INDECOM boss is the prob­lem, says se­nior cop

Jamaica Gleaner - - FRONT PAGE - Ed­mond Camp­bell Se­nior Staff Re­porter ed­mond.camp­bell@glean­erjm.com

These are some of the prac­ti­cal con­cerns of the mem­bers that make them wary of try­ing to en­gage with peo­ple who are armed out there and who are, in fact, taunt­ing them with the idea that ‘you can’t do us any­thing be­cause there is INDECOM’.

A MEM­BER of the Po­lice High Com­mand yes­ter­day shelved diplo­macy and took aim at the head of the In­de­pen­dent Com­mis­sion of In­ves­ti­ga­tions (INDECOM), Ter­rence Wil­liams, in­di­cat­ing that the man­ner in which the com­mis­sioner of the over­sight body car­ries out his job was cre­at­ing ten­sion be­tween the po­lice force and the agency.

Deputy Com­mis­sioner of Po­lice Glen­more Hinds told a par­lia­men­tary com­mit­tee yes­ter­day that while mem­bers of the force have a good re­la­tion­ship with the staff of INDECOM, the law-en­force­ment agency has a prob­lem with the over­sight body’s leader.

Hinds, who was ap­pear­ing be­fore the Pub­lic Ad­min­is­tra­tion and Ap­pro­pri­a­tions Com­mit­tee (PAAC), was yes­ter­day quizzed about the re­la­tion­ship be­tween INDECOM and the Ja­maica Con­stab­u­lary Force (JCF) by com­mit­tee mem­bers, who also wanted to know whether the pro­posed sign­ing of a mem­o­ran­dum of un­der­stand­ing be­tween the bod­ies, in less than a week, would ad­dress op­er­a­tional con­cerns on both sides.

“I was de­lib­er­ate in us­ing the word ‘good’ be­cause the re­la­tion­ship be­tween INDECOM and JCF of­fi­cers is, by and large, good,” Hinds told com­mit­tee mem­bers.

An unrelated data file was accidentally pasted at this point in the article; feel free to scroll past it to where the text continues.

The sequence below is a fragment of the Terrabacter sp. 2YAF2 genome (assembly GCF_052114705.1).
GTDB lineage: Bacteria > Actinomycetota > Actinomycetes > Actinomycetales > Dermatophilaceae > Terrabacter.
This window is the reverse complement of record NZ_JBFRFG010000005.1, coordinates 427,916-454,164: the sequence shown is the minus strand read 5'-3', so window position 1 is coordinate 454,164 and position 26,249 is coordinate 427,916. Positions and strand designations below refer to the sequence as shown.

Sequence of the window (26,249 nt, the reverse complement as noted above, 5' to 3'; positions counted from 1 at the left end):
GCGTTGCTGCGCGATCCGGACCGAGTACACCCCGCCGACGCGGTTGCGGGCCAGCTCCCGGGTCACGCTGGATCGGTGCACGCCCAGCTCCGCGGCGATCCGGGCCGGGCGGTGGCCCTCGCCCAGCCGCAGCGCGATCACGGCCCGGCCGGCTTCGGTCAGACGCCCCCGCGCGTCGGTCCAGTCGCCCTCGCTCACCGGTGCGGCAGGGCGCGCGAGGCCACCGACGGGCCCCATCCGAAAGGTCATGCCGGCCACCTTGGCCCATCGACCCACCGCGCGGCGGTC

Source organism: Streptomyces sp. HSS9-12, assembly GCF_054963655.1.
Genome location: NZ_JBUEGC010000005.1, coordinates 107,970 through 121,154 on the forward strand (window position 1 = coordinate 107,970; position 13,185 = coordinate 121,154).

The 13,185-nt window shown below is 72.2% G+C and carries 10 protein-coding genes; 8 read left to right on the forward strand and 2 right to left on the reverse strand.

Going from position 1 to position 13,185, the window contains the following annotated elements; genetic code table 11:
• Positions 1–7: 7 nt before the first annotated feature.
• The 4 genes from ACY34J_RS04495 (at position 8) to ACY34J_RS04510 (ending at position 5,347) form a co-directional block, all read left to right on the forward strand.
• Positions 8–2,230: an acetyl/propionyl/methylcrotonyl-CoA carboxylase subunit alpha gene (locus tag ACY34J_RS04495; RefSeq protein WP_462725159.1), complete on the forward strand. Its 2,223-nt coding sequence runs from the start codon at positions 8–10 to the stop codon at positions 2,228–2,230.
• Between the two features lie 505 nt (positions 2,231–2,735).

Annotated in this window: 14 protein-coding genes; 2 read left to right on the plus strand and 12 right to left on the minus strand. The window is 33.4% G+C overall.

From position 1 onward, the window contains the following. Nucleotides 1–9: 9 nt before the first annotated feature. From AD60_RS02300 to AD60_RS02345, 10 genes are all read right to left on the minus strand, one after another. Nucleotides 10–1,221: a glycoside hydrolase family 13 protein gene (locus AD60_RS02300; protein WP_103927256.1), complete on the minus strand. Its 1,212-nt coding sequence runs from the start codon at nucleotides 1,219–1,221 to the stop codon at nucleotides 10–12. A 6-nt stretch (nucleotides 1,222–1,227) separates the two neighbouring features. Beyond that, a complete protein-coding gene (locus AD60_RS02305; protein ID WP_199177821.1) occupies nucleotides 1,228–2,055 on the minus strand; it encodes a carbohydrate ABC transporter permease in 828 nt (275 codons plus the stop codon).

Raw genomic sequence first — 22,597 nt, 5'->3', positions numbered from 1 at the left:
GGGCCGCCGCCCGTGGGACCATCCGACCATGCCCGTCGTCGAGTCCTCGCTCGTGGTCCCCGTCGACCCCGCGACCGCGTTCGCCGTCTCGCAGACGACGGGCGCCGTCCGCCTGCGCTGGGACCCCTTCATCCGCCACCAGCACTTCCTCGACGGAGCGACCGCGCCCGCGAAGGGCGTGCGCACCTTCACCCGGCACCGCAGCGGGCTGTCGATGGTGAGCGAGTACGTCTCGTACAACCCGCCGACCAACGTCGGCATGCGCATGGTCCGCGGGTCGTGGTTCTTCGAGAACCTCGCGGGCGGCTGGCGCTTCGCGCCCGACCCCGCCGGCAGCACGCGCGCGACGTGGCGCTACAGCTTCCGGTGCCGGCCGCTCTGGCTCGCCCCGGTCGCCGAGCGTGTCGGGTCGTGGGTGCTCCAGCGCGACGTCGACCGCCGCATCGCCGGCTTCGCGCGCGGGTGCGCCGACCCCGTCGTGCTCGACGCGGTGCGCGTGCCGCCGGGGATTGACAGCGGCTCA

How­ever, he said: “The ma­jor is­sue we have is with the com­mis­sioner of INDECOM. I must make this dis­tinc­tion be­cause there is a reg­u­lar sched­uled meet­ing be­tween the heads of both de­part­ments. Agree­ments are made and ar­rived at, but they must be signed off by the com­mis­sioner of INDECOM, and quite of­ten, those are flipped. They can’t come to any agree­ment that is go­ing to bind INDECOM un­less he (Wil­liams) agrees to it.”

Hinds in­sisted that while both the JCF and INDECOM grap­ple with is­sues on the ground, there is gen­er­ally a good re­la­tion­ship be­tween the staff of the over­sight agency and the po­lice. He made it clear that the prob­lem was not with the leg­is­la­tion gov­ern­ing INDECOM but stressed that it was how “some per­sons in INDECOM, more so the com­mis­sioner, ap­plies his re­mit”.

Com­mit­tee mem­ber Fitz Jack­son said he ap­pre­ci­ated Hinds’ forth­right re­marks, adding that INDECOM re­ported to Par­lia­ment, and as such, the PAAC, in its full re­port to the House of Rep­re­sen­ta­tives, should pro­pose an intervention strat­egy to ad­dress the se­nior po­lice of­fi­cer’s con­cern.

Jack­son charged: “None of us are God unto our­selves.”

He said the com­mis­sioner of INDECOM has to be ac­count­able to the Ja­maican Par­lia­ment.

Ef­forts to reach Wil­liams for a com­ment were un­suc­cess­ful as his phone rang re­peat­edly with­out an an­swer.

The ma­jor is­sue we have is with the com­mis­sioner of INDECOM. ... Agree­ments are made and ar­rived at, but they must be signed off by the com­mis­sioner of INDECOM, and quite of­ten, those are flipped.

HINDS

WIL­LIAMS

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